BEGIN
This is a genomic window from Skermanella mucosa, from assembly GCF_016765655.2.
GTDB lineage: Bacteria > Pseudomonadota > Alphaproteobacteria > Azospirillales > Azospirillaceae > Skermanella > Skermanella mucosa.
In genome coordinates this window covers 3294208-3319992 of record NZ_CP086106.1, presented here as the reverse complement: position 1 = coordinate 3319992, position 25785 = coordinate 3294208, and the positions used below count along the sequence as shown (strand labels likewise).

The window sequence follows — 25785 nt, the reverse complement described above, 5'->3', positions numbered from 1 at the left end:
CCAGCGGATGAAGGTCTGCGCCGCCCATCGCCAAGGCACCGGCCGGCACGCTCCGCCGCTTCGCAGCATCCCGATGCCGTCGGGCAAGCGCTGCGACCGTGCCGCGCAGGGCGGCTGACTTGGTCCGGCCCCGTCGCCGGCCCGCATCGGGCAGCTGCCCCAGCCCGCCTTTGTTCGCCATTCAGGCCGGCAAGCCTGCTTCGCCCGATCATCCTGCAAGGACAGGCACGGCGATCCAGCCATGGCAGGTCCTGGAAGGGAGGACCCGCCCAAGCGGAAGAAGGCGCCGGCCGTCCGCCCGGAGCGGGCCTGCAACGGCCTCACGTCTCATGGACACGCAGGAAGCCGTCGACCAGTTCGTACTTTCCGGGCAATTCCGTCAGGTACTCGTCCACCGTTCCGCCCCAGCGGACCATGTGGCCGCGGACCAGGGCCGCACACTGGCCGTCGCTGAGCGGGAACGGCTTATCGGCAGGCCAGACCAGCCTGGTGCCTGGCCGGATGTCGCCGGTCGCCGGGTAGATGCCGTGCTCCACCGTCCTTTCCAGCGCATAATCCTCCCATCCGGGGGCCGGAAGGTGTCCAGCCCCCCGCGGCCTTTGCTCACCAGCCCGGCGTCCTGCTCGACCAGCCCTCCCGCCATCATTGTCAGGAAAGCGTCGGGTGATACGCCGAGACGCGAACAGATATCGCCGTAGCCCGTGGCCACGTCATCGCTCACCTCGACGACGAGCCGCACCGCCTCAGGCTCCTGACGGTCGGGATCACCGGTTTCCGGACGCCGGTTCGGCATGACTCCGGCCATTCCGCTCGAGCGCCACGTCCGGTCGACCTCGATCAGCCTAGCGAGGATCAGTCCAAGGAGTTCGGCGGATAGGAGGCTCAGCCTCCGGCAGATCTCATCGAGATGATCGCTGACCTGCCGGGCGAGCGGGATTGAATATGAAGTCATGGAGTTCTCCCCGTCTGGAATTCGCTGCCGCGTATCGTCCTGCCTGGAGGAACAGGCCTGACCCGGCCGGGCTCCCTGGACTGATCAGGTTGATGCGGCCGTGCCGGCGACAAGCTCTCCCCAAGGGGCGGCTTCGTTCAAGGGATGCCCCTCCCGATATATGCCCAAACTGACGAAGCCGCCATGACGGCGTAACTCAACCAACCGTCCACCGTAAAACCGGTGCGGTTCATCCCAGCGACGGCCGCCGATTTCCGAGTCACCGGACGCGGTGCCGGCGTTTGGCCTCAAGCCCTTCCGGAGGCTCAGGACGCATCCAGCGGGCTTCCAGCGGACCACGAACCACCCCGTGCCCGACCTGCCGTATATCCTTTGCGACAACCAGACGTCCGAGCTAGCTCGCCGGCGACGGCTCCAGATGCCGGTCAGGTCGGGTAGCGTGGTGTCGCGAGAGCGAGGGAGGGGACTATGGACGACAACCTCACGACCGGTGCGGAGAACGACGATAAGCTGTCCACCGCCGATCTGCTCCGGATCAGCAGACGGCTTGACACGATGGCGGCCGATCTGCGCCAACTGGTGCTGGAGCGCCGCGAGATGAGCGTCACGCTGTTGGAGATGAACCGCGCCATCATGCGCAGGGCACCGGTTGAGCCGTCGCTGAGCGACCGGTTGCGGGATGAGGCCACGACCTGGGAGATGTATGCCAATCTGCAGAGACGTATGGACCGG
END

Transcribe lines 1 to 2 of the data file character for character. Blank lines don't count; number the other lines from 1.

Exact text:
This is a genomic window from Skermanella mucosa, from assembly GCF_016765655.2.
GTDB lineage: Bacteria > Pseudomonadota > Alphaproteobacteria > Azospirillales > Azospirillaceae > Skermanella > Skermanella mucosa.